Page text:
LAS VEGAS -- Sports bettors in Nevada are complaining to state gambling regulators over a scoring change in last weekend's USC-Utah football game that didn't affect the outcome, but swung the betting result in many sports books from the Utes to the Trojans.
Enforcement chief Jerry Markling of the Nevada Gaming Control Board told The Associated Press on Monday that regulators have been taking calls from gamblers and casinos and are trying to resolve disputes after Pac-12 officials changed the score of Saturday night's game two hours after it ended.
He said it's not yet clear whether any of the queries will become full-fledged complaints that the board will investigate and rule on, deciding whether individual bettors or the house should have won.
"In most cases, the house rules probably are sufficient," he said. "In some cases, they may not be and in those cases then we'll take it and conduct an investigation and make a determination."
USC ultimately won 23-14, scoring its last touchdown on the final play of the game when Matt Kalil blocked a 41-yard field goal attempt and Torin Harris returned it for a touchdown. But the touchdown wasn't counted in the box score at first because of an excessive celebration penalty USC committed when its bench poured out onto the field to celebrate the block and the win. Right after the game, the score was given as 17-14.
USC was favored by roughly 8.5 points in most sports books in Sin City.
Two hours after the game, the Pac-12 said the unsportsmanlike conduct penalties are dead ball fouls by rule, but this one was automatically declined by rule because the game ended.
The conference then clarified its stance on Sunday, saying the referees on the field called the play properly.
"There was a miscommunication between the officials and the press box that led to the confusion about the final score," Tony Corrente, Pac-12 coordinator of football officiating, said in a statement.
Normally, the change wouldn't have meant much. But in the betting world, it caused major concern as USC bettors who had scrapped their tickets or thought they were losers found themselves poring over the technicalities of house rules, trying to see how their casino was supposed to handle the situation.
Steven Frith, 29, of Folsom, Calif., said the wager ruined a long weekend trip to Las Vegas with his wife for a wedding because he spent Saturday night and Sunday trying to convince officials at the Aria Resort & Casino to pay his second half wager on USC, which looked sour for the first two hours after the game.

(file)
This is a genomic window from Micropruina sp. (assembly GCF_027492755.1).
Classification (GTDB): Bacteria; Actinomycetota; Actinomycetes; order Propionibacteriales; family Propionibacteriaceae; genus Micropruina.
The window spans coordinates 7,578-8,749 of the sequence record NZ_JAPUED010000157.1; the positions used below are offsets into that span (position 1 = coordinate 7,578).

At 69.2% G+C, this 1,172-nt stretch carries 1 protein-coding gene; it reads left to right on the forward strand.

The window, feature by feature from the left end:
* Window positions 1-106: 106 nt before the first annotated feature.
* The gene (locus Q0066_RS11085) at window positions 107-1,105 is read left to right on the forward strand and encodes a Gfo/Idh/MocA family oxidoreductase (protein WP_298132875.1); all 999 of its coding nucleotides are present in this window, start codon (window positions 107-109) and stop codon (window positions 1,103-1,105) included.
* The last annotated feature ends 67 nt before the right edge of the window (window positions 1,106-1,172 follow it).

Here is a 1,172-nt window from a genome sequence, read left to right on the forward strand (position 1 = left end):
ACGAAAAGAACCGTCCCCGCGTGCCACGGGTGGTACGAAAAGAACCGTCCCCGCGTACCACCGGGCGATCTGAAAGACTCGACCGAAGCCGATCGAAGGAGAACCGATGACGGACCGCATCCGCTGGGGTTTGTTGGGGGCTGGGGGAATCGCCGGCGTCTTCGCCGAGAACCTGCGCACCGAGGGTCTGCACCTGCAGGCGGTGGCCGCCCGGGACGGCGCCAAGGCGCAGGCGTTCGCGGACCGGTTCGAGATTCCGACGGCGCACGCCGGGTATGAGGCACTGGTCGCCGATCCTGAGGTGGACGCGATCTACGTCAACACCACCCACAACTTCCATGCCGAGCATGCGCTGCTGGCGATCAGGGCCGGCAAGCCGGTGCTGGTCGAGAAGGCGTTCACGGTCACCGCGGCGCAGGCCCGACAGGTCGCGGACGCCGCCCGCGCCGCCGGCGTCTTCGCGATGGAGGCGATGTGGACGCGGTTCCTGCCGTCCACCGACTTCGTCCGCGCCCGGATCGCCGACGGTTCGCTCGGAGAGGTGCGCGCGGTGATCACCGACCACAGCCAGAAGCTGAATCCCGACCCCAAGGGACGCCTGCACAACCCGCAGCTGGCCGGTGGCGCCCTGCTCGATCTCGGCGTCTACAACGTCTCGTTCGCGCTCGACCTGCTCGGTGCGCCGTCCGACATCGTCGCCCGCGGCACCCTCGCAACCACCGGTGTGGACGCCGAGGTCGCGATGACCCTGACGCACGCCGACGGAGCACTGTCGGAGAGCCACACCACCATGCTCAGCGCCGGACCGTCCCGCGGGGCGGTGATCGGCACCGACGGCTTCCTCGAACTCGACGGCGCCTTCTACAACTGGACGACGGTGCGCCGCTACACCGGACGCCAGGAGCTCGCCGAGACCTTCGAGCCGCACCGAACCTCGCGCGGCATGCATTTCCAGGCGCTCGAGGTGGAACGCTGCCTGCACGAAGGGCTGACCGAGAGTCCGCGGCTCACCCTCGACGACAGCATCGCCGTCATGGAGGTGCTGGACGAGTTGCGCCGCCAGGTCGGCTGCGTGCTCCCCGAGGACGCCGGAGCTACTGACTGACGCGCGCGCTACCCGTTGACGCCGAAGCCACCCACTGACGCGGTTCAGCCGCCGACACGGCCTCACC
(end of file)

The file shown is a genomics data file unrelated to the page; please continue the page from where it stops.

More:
"It just seems like horrible customer service that this is what it came to," said Frith, who rushed to wager $110 to win $100 after missing on USC in the first half. "They're coming out looking really bad in this and I think it probably is going to end up costing them a lot more in the long run than just paying the tickets to begin with."
Frith said he planned to pursue his claim further in hopes of getting paid.
Jay Rood, race and sports book director for MGM Resorts International, which operates the Aria, said his company's policy is to not recognize scores that are changed based on overturned rulings.
"The loosey-gooseyness of it resides in the fact that our house rules don't match the house rules directly across the street," he said. "That's unfortunate -- it really comes to a glaring, obvious situation that maybe there needs to be some uniformity."
Rood said he sympathizes with bettors like Frith who feel they were wronged by the rules, but he said the casino company was rooting for USC to win so it would win money on the game.
At the Las Vegas Hilton, the sports book stopped paying Utah bettors and started paying USC bettors when the change was made, Race and Sports Executive Director Jay Kornegay said.
"If something is changed on game day, whether it's a score or a stat, we're obligated to change that number," Kornegay said. "But if it's something that changes after game day, then we do not recognize that change."
Other books, including those owned by Caesars Entertainment Corp., stuck with the 17-14 score that was originally given because their house rules dictate that the score on the field when the game ends is the result that gets paid, said Todd Fuhrman, a sports analyst with Caesars..
"Had it been 23-14 on the field, we would have paid USC in the exact same fashion," Fuhrman said.
Markling, a veteran regulator in a state that's seen its share of unusual betting implications for strange game outcomes, said he can't recall any situation like this. But he says it's not clear -- or relevant to the state -- whether casinos won or lost money because of the USC-Utah score.
Kornegay said he thinks the Pac-12 should have posted the score properly and immediately.
"It's unfortunate for the bettors and it's unfortunate for us," he said. "We're the ones that are paying it out both sides."
AP sports writer Greg Beacham contributed to this report. Oskar Garcia can be reached at http://twitter.com/oskargarcia.